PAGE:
No pet owner is ever ready to hear their dog has been diagnosed with lymphoma. The process of diagnosis and treatment can be draining for both you and your dog. Treatment may cause discomfort, and you may see lower energy levels in your dog. During this time, it is important to take note of how your dog’s life is changing, and to make subtle adjustments to improve their quality of life.
Dogs are creatures of habit and enjoy having routines. Although treatments and their side effects will become new elements of your dog’s life, try to keep the rest of their life consistent. Your dog’s normal meals may now also include supplements or pills, but keep meal time the same as it has always been. Their walks may now be shortened, but you do not have to completely eliminate their normal exercise routine. Limiting sudden changes in their daily routine and home environment will help maintain consistency and reduce their stress.
Lymphoma treatment can be physically draining for your dog, and you may notice they are more lethargic than usual. Exhaustion and weakness are side effects of treatment, not a change in who your dog is. They are still the fetch-loving, playful pup they were before diagnosis, but now they might just move a little slower. Instead of eliminating playtime from your dog's routine, try modifying it instead. Rather than having them chase their ball all the way across the yard, trying rolling it on the ground or bouncing it just a few feet away. Puzzle toys might also be a positive change. These interactive toys will entertain your dog, giving them the playtime they love without requiring them to exert a lot of physical energy.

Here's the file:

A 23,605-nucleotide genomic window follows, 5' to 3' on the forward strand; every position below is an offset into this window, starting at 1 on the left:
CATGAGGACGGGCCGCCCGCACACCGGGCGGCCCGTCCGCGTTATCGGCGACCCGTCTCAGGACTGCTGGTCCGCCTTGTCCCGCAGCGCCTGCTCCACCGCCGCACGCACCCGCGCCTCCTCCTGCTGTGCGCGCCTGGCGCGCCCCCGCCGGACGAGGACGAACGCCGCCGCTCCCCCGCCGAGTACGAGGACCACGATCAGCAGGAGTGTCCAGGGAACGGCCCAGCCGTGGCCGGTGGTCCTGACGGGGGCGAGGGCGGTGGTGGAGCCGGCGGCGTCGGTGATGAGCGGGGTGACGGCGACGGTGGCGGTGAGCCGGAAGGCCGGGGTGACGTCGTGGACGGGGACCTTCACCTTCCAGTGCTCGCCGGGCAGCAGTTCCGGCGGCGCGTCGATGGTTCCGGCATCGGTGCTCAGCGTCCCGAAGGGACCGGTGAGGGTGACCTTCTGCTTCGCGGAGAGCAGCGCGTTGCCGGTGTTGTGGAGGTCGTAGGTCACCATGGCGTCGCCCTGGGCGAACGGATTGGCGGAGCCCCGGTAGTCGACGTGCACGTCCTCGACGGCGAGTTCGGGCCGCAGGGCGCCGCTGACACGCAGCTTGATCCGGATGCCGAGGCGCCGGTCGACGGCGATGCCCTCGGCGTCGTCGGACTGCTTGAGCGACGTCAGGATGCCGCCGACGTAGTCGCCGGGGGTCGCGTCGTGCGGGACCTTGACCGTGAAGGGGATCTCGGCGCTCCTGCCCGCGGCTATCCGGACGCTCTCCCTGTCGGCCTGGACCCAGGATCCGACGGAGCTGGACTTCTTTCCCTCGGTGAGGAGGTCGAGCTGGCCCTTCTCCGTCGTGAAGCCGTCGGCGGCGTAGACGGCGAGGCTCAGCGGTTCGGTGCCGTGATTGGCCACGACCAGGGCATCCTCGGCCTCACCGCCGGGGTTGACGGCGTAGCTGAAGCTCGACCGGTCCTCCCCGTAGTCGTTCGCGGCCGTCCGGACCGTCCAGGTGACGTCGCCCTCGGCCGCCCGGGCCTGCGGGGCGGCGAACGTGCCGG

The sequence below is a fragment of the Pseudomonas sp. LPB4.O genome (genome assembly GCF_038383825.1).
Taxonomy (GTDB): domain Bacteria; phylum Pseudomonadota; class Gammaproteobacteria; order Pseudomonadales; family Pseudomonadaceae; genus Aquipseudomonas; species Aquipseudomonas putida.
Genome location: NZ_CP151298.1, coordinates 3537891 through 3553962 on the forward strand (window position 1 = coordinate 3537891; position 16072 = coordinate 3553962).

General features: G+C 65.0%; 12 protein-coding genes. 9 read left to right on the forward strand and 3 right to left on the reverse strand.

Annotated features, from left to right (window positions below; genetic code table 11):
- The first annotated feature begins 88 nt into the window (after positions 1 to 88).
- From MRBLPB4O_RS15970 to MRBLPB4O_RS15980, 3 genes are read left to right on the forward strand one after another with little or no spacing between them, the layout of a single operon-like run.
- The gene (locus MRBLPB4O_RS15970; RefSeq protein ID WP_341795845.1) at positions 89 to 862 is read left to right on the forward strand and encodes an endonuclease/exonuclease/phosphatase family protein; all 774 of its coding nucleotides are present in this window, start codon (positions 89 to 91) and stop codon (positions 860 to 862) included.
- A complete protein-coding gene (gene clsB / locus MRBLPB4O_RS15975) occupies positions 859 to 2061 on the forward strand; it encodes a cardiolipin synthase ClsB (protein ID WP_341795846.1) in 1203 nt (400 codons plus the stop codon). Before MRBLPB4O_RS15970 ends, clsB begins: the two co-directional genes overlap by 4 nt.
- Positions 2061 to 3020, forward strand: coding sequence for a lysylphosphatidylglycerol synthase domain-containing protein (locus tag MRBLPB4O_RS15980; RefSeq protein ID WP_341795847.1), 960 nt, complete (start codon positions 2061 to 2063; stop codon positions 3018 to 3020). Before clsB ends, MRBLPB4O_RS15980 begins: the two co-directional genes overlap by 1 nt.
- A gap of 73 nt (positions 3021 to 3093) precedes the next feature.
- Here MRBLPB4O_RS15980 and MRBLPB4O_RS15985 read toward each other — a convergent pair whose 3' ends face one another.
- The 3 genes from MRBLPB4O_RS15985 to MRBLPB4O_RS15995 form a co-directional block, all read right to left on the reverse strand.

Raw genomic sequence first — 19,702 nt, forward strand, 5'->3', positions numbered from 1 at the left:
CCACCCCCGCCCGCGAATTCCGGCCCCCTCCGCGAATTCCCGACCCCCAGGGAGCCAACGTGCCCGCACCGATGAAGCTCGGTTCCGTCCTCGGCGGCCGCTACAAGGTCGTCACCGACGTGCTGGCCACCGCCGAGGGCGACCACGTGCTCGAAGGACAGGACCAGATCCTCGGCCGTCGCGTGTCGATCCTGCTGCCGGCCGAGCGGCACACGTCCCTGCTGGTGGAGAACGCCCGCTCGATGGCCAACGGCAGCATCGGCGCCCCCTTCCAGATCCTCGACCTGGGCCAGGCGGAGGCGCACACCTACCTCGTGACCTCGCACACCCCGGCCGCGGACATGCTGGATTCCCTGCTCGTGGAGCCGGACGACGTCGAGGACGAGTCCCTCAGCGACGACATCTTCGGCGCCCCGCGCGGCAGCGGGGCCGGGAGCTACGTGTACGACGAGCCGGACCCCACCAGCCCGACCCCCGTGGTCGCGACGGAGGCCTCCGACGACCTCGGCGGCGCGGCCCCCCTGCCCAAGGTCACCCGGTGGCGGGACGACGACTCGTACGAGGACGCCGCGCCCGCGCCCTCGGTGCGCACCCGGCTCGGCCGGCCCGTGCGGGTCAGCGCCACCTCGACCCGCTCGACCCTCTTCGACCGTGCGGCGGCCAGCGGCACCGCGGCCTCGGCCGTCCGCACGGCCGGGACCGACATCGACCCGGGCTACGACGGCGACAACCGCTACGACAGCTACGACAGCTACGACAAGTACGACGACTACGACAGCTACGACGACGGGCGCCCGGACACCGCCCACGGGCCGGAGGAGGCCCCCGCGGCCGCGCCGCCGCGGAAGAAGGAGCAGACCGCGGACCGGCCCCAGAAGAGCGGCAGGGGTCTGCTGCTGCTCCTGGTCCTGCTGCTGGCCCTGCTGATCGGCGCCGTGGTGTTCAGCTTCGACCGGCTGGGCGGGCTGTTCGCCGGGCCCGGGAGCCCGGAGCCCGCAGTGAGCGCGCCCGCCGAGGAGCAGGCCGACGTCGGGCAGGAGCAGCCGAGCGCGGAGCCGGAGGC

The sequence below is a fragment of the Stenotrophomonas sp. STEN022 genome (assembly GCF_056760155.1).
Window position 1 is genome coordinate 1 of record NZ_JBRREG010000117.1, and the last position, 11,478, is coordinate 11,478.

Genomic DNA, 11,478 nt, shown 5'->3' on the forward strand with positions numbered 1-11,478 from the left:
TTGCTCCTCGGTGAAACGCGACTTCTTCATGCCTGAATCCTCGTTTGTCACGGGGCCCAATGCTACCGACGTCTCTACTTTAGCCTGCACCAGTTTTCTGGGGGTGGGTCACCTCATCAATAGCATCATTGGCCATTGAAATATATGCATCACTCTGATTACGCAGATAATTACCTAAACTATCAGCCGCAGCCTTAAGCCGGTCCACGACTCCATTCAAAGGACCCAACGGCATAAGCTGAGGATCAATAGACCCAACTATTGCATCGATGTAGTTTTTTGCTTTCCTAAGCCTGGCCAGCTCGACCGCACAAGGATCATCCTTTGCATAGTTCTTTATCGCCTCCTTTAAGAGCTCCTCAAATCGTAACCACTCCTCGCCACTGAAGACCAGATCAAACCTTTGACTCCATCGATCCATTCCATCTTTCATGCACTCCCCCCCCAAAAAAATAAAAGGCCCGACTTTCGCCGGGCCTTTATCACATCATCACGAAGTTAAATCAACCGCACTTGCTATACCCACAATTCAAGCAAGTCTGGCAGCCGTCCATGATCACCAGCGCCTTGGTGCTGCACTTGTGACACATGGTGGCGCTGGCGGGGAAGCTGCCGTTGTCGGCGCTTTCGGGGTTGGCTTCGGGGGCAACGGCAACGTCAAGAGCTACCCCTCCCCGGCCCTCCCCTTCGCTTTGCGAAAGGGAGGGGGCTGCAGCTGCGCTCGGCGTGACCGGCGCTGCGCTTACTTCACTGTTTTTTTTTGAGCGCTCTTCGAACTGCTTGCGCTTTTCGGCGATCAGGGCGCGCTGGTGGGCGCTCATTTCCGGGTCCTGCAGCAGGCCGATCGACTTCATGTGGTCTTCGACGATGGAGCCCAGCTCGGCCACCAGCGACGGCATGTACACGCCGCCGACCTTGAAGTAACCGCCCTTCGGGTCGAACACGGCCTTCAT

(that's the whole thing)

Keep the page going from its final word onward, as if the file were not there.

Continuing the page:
Your veterinarian and oncology specialist are great resources. Talk with them about what you should expect regarding changes in your dog’s activity, appetite, and behavior when undergoing treatment. Stay observant to recognize if your dog is in pain, and ask your veterinarian about any unusual behaviors you notice. Your veterinarian may also recommend diet changes or adaptions to give your dog the energy they need. Communicate with your veterinarian frequently throughout the treatment process.
Dogs are compassionate animals and can sense when their best friend is upset. A lymphoma diagnosis sparks many emotions—fear, anger, confusion, sadness, etc. Your dog does not understand the details of how lymphoma affects their body, but they do understand the changing emotions of those around them. Find joy in playtime, belly rubs, walks, and quality time. Your dog will pick up on these positive emotions during this difficult time. Focusing on these happy moments can be stress relievers for both you and your dog.